One of my very favorite pastimes is to walk my favorite beach looking for seashells. I love to find shells of different sizes and shapes, colors and textures. Each one makes me smile when they are carefully wrapped in tissue paper and transported home to go into one of my big clear bowls in my home.
When I first starting collecting shells, they were great reminders of family vacation memories and times spent with my loved ones in the beauty of God’s creation.
Recently, I’ve done some research about shells and have learned to appreciate them at a deeper level.
Did you know, that each shell is a home for a sea creature? It might be a clam, oyster, or sea snail. The shell acts as a home and a means of protection from predators. A seashell becomes a portable home for the animal and as the animal grows, the shell grows with it. The only exception is the hermit crab, who looks for a new shell to inhabit when they start outgrowing their current one.
It reminds me of us a Christians, our bodies are with us while we exist on earth. We need to take good care of them while we live here, but we know one day God will give us a new “shell” to inhabit when we live with him in heaven.
If you people watch on the beach, you’ll see many walking hunched over trying to find the “perfect” pretty shell. The one with a special colors or texture and yet, do we see our neighbor with the same lenses? Do we see their different colors and shapes as beauty? Or, do we see their differences as a negative and allow our minds to hold court?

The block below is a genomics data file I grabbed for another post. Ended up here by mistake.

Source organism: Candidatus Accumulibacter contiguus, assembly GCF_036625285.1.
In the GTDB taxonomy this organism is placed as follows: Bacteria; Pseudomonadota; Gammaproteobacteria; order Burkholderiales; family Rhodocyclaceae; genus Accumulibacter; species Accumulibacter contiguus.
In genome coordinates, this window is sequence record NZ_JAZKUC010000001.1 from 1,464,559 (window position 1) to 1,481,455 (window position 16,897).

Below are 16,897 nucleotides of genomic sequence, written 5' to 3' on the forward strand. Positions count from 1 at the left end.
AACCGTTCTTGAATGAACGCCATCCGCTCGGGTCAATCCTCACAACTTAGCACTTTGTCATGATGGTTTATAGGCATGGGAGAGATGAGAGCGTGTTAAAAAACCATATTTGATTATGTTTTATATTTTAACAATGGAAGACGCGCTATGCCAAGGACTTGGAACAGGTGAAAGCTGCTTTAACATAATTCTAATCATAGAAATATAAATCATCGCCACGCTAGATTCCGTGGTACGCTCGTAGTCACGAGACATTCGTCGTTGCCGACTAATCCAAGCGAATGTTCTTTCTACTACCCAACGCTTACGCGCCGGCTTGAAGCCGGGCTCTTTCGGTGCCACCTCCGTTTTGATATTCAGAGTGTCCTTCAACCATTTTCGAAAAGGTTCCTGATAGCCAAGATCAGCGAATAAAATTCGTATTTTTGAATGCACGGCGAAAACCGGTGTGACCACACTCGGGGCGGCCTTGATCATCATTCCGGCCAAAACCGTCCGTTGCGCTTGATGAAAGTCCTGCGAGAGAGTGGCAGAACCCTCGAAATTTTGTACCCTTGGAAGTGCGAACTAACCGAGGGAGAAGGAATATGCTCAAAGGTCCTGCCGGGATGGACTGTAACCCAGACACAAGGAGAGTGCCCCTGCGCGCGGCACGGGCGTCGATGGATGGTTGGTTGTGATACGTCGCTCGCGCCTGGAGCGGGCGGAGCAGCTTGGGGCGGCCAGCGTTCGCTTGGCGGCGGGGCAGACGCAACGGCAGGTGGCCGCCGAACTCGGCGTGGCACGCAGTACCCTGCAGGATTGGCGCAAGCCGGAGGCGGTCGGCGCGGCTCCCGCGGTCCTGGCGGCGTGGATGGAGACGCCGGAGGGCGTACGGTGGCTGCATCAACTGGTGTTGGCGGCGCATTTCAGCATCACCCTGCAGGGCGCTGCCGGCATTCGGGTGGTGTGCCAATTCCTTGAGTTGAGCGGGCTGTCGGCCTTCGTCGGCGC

Seashells have two major outward designs. One is more rounded with softer edges, while the other has more pointed edges. The more pointed shells are found in more tropical waters with larger predators. These edges and points give the animal in the shell more protection. When we look at personalities of people, we often see people with softer edges and people with pointy edges that keep us at a distance. People can use their personalities as a self- preservation device if they’ve been hurt too often. Should we be more perceptive of peoples soft edges or pointy edges and try to find common ground?
Finally, there are many places around the world such as Japan and the Caribbean where people can use shells like the large conch shell to create music like horns. The shells have been used in ceremonial fanfare for many years. Thus, the conch shell is often equated with joy and happiness. As a Christian, when you speak or make noise, are you jubilant like the conch shell? Do you show God’s love with your words and actions?
Seashells are fragile, they are easily broken and damaged just like people. I wrapped my seashells carefully in order to transport them home, but do we wrap our relationships with tissue or bubble wrap and care for them as we should?
Next time your at the beach, will you see the seashells the same way?
Blessings sweet friends!